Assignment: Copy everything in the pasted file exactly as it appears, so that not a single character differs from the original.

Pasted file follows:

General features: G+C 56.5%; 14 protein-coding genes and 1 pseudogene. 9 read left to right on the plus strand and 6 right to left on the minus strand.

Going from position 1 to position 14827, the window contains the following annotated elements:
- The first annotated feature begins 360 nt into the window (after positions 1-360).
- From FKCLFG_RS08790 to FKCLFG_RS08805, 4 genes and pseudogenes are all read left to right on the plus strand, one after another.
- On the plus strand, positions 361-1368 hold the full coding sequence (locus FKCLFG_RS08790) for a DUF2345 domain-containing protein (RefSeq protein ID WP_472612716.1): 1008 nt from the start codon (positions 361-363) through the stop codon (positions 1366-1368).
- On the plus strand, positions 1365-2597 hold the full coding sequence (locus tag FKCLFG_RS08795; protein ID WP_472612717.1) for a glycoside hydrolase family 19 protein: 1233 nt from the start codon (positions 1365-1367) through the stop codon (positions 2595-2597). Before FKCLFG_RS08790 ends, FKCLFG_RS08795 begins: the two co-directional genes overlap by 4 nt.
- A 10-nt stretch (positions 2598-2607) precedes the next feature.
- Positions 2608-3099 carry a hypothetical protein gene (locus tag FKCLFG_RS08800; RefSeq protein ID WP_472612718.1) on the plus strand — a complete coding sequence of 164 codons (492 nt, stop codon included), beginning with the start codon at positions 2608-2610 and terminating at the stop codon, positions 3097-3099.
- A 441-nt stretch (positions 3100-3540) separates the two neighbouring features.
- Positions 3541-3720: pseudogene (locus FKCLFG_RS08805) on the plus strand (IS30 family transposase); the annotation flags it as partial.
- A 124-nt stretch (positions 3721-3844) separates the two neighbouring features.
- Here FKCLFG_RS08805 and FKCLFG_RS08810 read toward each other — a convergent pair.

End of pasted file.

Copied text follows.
General features: G+C 56.5%; 14 protein-coding genes and 1 pseudogene. 9 read left to right on the plus strand and 6 right to left on the minus strand.

Going from position 1 to position 14827, the window contains the following annotated elements:
- The first annotated feature begins 360 nt into the window (after positions 1-360).
- From FKCLFG_RS08790 to FKCLFG_RS08805, 4 genes and pseudogenes are all read left to right on the plus strand, one after another.
- On the plus strand, positions 361-1368 hold the full coding sequence (locus FKCLFG_RS08790) for a DUF2345 domain-containing protein (RefSeq protein ID WP_472612716.1): 1008 nt from the start codon (positions 361-363) through the stop codon (positions 1366-1368).
- On the plus strand, positions 1365-2597 hold the full coding sequence (locus tag FKCLFG_RS08795; protein ID WP_472612717.1) for a glycoside hydrolase family 19 protein: 1233 nt from the start codon (positions 1365-1367) through the stop codon (positions 2595-2597). Before FKCLFG_RS08790 ends, FKCLFG_RS08795 begins: the two co-directional genes overlap by 4 nt.
- A 10-nt stretch (positions 2598-2607) precedes the next feature.
- Positions 2608-3099 carry a hypothetical protein gene (locus tag FKCLFG_RS08800; RefSeq protein ID WP_472612718.1) on the plus strand — a complete coding sequence of 164 codons (492 nt, stop codon included), beginning with the start codon at positions 2608-2610 and terminating at the stop codon, positions 3097-3099.
- A 441-nt stretch (positions 3100-3540) separates the two neighbouring features.
- Positions 3541-3720: pseudogene (locus FKCLFG_RS08805) on the plus strand (IS30 family transposase); the annotation flags it as partial.
- A 124-nt stretch (positions 3721-3844) separates the two neighbouring features.
- Here FKCLFG_RS08805 and FKCLFG_RS08810 read toward each other — a convergent pair.